Share / Discuss

Advocating Diversity

It was an embarrassment of riches when the inauguration weekend of President Valerie Smith serendipitously corresponded with the 2015 Consortium for Faculty Diversity (CFD). (Both were historic occasions, since Swarthmore, a founding member institution of CFD, had never hosted the annual meeting.) 

“I thought this was an awesome coincidence, actually,” laughs Sunka Simon, the consortium organizer and associate provost for faculty development. “What better opportunity for our fellows who want to know how to succeed in academia than to see someone with a career path like Val’s?” 

Happily, Simon was right, as the consortium and inauguration echoed each other, kicking off with a Friday evening welcome address from President Smith. In fact, CFD’s mission, of increasing the diversity of students, faculty, and curricular offerings at liberal arts colleges, dovetailed with one of the major themes of Smith’s inaugural address.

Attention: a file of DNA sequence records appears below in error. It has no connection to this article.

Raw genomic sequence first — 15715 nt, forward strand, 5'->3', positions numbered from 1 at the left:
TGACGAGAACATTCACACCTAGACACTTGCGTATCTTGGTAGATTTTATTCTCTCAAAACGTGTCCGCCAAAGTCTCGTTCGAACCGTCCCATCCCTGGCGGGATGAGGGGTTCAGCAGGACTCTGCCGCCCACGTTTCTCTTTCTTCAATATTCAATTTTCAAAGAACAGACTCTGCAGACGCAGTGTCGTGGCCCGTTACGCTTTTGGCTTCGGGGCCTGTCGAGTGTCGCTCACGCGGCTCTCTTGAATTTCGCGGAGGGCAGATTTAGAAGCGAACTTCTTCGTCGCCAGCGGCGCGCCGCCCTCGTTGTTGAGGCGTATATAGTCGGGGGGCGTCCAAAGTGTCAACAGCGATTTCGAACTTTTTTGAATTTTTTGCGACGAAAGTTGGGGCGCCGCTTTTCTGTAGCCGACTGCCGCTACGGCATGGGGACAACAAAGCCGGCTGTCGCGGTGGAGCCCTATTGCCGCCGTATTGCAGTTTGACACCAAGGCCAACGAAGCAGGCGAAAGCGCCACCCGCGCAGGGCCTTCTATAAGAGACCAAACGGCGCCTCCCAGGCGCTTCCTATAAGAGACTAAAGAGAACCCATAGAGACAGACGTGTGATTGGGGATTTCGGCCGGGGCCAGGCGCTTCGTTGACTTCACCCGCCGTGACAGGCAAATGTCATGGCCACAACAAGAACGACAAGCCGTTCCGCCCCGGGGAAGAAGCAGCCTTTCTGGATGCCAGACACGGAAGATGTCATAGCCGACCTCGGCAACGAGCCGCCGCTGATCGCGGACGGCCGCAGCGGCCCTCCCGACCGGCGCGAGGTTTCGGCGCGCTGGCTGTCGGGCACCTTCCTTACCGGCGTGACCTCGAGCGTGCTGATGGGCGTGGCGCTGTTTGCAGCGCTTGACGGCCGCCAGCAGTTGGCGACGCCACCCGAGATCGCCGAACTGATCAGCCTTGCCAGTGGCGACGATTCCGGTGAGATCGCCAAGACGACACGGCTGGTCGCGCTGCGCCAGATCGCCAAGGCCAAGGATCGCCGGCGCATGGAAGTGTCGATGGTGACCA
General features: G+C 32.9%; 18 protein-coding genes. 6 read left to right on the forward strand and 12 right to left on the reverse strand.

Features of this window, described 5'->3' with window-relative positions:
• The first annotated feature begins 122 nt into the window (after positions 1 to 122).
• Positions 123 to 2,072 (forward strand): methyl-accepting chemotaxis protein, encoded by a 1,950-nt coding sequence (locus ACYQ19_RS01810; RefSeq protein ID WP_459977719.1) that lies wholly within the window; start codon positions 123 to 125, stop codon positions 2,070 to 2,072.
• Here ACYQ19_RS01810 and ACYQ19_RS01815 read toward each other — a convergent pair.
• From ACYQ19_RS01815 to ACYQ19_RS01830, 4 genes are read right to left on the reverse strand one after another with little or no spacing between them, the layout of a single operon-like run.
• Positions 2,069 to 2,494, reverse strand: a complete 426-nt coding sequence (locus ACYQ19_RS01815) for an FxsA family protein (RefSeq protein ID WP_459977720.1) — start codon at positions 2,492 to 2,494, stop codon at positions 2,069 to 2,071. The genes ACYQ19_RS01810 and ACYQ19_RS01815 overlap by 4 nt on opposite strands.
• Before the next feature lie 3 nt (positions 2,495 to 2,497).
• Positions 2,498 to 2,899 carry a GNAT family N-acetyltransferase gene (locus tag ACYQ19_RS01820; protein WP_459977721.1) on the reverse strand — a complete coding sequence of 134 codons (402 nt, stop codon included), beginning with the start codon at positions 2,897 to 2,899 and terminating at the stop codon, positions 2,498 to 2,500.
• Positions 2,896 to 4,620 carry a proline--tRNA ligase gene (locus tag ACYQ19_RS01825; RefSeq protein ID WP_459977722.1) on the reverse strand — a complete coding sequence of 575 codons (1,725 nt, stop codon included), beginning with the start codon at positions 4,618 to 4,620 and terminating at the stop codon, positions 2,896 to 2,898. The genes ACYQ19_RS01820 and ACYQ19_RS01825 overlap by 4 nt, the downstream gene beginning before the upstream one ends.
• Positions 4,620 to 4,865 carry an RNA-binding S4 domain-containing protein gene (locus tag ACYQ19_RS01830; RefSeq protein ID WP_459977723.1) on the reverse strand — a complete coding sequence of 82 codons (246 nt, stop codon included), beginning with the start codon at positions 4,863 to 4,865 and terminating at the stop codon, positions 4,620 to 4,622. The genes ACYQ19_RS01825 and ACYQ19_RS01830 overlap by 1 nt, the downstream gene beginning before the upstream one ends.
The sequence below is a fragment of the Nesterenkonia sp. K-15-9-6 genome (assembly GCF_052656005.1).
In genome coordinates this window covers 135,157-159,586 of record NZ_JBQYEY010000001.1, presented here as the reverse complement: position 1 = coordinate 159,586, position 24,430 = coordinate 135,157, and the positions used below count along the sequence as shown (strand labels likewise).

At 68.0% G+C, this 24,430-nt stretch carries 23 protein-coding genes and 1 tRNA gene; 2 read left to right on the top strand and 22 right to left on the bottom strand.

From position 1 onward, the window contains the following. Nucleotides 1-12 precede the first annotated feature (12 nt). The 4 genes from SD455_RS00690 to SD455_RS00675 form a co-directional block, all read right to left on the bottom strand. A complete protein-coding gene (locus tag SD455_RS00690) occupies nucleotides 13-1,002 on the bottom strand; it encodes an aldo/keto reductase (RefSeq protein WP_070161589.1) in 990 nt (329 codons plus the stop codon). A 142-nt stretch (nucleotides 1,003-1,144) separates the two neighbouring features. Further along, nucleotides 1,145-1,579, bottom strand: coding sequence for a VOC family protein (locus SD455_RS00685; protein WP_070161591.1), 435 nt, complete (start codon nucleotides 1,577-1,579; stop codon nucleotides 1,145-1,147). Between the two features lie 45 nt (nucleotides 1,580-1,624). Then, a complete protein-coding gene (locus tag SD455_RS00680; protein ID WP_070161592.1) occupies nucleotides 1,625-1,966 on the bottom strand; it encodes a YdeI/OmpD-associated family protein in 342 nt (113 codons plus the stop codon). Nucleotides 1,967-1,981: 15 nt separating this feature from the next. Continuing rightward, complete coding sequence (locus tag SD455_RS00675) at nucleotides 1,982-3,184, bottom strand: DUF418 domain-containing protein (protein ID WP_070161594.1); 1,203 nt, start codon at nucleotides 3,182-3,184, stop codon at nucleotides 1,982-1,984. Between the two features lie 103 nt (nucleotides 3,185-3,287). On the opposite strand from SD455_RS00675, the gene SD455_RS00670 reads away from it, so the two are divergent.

“When we commit to diversifying our
institutions, we improve our institutions
as well,” Smith said. 

Attendees agreed, with this year’s event drawing more CFD fellows than ever before. Ultimately, this event serves as a planning and networking conference for early-in-their-career academics by connecting them with small liberal arts colleges.

In addition, CFD attendees spent Saturday in two panel discussions—“From Fellow to Faculty” and “Liberal Arts Colleges and Diversity in Institutional Culture, Teaching, and Research”—then a lunch discussion, to which Swarthmore’s nine Mellon Mays fellows were invited. 

Afterward, attendees adjourned to a series of workshops on campus visits and offer negotiations, mock interviews, getting published, and the first 10 years of career development. The day wrapped up with dinner at the Justice Roberts Library one block from Philadelphia City Hall.

Despite the effort inherent in coordinating a complicated event during the same weekend as an even larger and more complicated event, it was well worth it, according to Simon.

 “The way it all came together sent a very strong message that diversity is important both to Swarthmore and to Val,” she says. “It made our mission come alive.”